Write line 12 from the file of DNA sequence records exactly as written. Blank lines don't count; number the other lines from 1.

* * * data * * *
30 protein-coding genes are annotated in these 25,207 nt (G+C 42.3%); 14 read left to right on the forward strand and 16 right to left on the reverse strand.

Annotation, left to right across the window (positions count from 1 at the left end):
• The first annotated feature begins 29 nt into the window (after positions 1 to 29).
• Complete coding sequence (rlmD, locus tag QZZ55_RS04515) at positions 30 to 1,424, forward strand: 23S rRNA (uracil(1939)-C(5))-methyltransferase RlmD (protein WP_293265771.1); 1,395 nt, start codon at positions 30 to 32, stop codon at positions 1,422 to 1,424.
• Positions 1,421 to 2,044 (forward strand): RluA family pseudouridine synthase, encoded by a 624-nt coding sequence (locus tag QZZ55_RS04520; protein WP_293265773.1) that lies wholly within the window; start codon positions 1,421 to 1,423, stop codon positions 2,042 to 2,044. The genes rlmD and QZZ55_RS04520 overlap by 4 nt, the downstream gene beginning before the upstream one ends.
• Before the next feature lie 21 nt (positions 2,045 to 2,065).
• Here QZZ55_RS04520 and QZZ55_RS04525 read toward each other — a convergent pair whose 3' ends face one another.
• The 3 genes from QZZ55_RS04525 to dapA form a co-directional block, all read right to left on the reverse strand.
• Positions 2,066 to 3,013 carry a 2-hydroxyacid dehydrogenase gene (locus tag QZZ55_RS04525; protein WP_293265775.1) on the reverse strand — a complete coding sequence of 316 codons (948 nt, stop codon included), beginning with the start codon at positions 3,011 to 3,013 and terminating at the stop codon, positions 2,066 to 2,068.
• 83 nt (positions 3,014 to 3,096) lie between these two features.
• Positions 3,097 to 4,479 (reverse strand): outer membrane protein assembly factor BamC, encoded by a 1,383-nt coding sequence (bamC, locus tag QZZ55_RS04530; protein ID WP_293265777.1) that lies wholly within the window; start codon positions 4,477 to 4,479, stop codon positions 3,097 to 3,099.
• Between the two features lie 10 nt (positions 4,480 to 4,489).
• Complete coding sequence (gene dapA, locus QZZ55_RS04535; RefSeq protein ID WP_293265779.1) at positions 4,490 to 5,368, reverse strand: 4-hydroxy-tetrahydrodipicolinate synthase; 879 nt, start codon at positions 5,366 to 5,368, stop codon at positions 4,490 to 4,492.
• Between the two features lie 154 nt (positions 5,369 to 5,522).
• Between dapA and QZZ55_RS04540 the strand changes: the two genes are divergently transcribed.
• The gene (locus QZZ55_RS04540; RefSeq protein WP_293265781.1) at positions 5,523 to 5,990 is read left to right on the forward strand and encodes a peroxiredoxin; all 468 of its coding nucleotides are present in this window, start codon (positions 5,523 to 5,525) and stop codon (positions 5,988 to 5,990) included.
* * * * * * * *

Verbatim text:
• Between the two features lie 10 nt (positions 4,480 to 4,489).